The outcry amongst the AFOL community was big when the first pictures of the new UCS Death Star appeared – no surprise: it looked exactly like the old one!
Generally you can expect quite a significant progress in design over a time period of 8 years. This applies for Star Wars sets just as it applies to more traditional Lego themes. Each year they just become a little bit more refined and efficient. They often make better use of space, are more sturdy – and the lines become just more elegant, making the older versions appear increasingly blocky when going further back in time. With the Death Star though you don’t have to worry about this. The old one from 2008 looks just as “new” as the upcoming 2016-version…
This doesn’t means, there aren’t changes. The Minifigures got their long overdue update with nicer printed torsos and heads. Especially Han Solo got some attention. He got a newly designed hairpiece. Also Lego somehow put about 200 more pieces into it with adding details here and there, but apart from that the new Death Star is very, very much like the old one.
It appears to me that the steadily healthy sales-figures had quite a significant impact on the design of the new version: the set was supposed to retire already last year, but demand kept going, so it is plausible that Lego just wanted to do an update on the existing set with only minor changes. It after all works well for over 30 years now with their police stations. Never change a running system. Especially if your customer-base is changing every couple of years anyway.
But is the Death Star really comparable to the sort of sets? I think not. UCS means after all “ultimate collector’s series” and is therefore quite obviously focused on adults. Or kids with parents who are willing and able to drop a five (!) hundred Euro for a Lego set. In conclusion this means of course that people, who recently put quite a significant amount of money on the table for the old one, likely don’t feel an incentive to buy just another same set, which is about 95 % the same, even if the Minifigures are much nicer. I can really understand if the new set quite upsets a lot of fans.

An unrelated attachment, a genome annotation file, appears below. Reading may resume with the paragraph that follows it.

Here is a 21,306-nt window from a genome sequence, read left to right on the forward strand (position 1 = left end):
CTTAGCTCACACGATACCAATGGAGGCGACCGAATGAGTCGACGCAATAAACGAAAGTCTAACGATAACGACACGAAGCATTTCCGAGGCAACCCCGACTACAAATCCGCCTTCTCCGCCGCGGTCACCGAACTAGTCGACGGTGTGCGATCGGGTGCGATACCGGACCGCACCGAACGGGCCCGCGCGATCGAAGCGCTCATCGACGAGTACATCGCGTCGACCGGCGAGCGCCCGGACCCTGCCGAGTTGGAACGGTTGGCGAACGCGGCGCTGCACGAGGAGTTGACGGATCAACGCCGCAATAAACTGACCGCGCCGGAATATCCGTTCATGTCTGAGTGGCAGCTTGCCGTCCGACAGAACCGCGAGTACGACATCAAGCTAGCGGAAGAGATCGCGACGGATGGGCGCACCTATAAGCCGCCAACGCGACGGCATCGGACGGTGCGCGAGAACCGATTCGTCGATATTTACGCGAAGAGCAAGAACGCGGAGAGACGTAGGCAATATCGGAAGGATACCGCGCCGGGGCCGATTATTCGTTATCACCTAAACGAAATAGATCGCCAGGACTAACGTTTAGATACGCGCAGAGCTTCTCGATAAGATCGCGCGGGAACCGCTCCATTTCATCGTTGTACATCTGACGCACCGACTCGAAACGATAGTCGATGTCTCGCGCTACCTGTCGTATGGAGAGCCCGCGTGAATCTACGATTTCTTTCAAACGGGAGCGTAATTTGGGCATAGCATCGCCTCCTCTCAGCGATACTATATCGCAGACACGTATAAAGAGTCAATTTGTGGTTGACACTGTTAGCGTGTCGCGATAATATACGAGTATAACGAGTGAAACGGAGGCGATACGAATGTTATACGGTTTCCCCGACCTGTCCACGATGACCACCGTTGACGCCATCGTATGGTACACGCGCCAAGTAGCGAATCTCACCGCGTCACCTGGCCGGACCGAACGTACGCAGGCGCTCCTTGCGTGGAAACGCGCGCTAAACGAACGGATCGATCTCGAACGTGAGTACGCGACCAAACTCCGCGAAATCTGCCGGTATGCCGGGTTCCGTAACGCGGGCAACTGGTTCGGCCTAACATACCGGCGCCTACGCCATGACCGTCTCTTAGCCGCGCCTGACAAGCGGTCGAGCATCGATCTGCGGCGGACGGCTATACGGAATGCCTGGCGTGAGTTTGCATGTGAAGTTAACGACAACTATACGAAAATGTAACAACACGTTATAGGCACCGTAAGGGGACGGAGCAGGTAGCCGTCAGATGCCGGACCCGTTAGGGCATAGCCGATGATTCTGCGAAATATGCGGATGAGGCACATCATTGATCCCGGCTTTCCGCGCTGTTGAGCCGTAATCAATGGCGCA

I also have to say that I didn’t like the Death Star set much anyway. I can understand the reasoning behind its layout though. Actually the very first Star Wars playset from 1978 followed the very same concept, but this doesn’t means it works for me. And especially not as a display-piece. It has not really an “outside”, which for me takes quite a lot of display-value and beauty away. As a consequence the actual outside shape is just made up of the edges of blocky walls, which isn’t the most elegant solution. The interiors though, are very film-like and quite cute. They clearly make each for itself nice display-pieces and offer tons of possibilities to re-enact scenes from the films and invent a couple of new ones. Darth Vaders almost-microfigher-scale Tie Fighter though looks quite superfluous. All in all, the set looks uneven. It tries to be an impressive display piece, but also a playset at the same time. It achieves the latter quite impressively, but rather fails in the first case. It just lacks elegance.
So what could have been done better? I clearly vote for an outer shell. At least half of the surface should be covered with a easily removable surface, to give it at least some display value as large space prop, that works together with the star destroyers. Consequently, the edges of the walls should be smoother too. After all there are plenty of tiles and slope-pieces available today to make this not an impossible task – and it would look just so much better. Also I would take a closer look at the interior layout. Maybe make individual scenes detachable from the “core”-build. Or make it arrangeable in different ways. We are talking after all about one of the top-of-the-line sets Lego has to offer. So it should have to offer features worthy of that. The Disney Castle, which has been released just a couple of weeks ago shows nicely how to combine a impressive outside appearance without sacrificing interior space too much.
In conclusion, I can – to a degree – see the reasoning behind the decision to not decide too much. Lego played safe and as long the sales-figures are doing fine, you can argue they did the right decision – at least from a marketing point-of-view. They missed however the opportunity to present something spectacular and – different. Something you would expect for this price. Lego offers just so many more possibilities to create interesting and elaborated builds than this blocky monster we got presented here. It isn’t a really a bad set though. Certainly not. Its just rather quantity over quality and another weak UCS after the infamous Hoth-set. Lego did release a quite impressive number of sets this year. Some were really great and in the spirit of Lego. Others though just, like the Death Star, appear more like big cash-ins.